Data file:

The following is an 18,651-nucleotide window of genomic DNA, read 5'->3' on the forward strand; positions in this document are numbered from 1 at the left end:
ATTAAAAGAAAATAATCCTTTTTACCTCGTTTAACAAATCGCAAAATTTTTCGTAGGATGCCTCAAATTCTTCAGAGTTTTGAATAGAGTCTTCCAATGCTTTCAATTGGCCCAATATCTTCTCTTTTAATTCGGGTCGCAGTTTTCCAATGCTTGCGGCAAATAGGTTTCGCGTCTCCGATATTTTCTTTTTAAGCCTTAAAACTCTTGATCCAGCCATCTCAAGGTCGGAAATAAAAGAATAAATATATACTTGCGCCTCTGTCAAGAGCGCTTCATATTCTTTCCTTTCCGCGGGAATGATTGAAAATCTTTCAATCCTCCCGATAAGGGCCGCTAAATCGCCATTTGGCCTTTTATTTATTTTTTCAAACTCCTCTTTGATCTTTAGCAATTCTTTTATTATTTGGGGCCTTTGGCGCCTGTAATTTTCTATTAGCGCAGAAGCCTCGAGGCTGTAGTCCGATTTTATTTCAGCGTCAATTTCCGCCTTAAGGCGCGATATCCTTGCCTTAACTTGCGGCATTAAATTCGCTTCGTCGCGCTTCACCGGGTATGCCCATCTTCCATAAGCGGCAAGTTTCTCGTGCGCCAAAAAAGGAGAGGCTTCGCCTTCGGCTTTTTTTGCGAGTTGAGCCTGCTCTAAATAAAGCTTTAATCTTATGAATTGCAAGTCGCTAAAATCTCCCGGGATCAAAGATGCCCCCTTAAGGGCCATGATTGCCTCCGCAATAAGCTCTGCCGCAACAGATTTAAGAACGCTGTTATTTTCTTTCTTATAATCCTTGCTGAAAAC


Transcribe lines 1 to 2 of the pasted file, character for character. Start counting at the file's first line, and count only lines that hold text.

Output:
The following is an 18,651-nucleotide window of genomic DNA, read 5'->3' on the forward strand; positions in this document are numbered from 1 at the left end:
ATTAAAAGAAAATAATCCTTTTTACCTCGTTTAACAAATCGCAAAATTTTTCGTAGGATGCCTCAAATTCTTCAGAGTTTTGAATAGAGTCTTCCAATGCTTTCAATTGGCCCAATATCTTCTCTTTTAATTCGGGTCGCAGTTTTCCAATGCTTGCGGCAAATAGGTTTCGCGTCTCCGATATTTTCTTTTTAAGCCTTAAAACTCTTGATCCAGCCATCTCAAGGTCGGAAATAAAAGAATAAATATATACTTGCGCCTCTGTCAAGAGCGCTTCATATTCTTTCCTTTCCGCGGGAATGATTGAAAATCTTTCAATCCTCCCGATAAGGGCCGCTAAATCGCCATTTGGCCTTTTATTTATTTTTTCAAACTCCTCTTTGATCTTTAGCAATTCTTTTATTATTTGGGGCCTTTGGCGCCTGTAATTTTCTATTAGCGCAGAAGCCTCGAGGCTGTAGTCCGATTTTATTTCAGCGTCAATTTCCGCCTTAAGGCGCGATATCCTTGCCTTAACTTGCGGCATTAAATTCGCTTCGTCGCGCTTCACCGGGTATGCCCATCTTCCATAAGCGGCAAGTTTCTCGTGCGCCAAAAAAGGAGAGGCTTCGCCTTCGGCTTTTTTTGCGAGTTGAGCCTGCTCTAAATAAAGCTTTAATCTTATGAATTGCAAGTCGCTAAAATCTCCCGGGATCAAAGATGCCCCCTTAAGGGCCATGATTGCCTCCGCAATAAGCTCTGCCGCAACAGATTTAAGAACGCTGTTATTTTCTTTCTTATAATCCTTGCTGAAAAC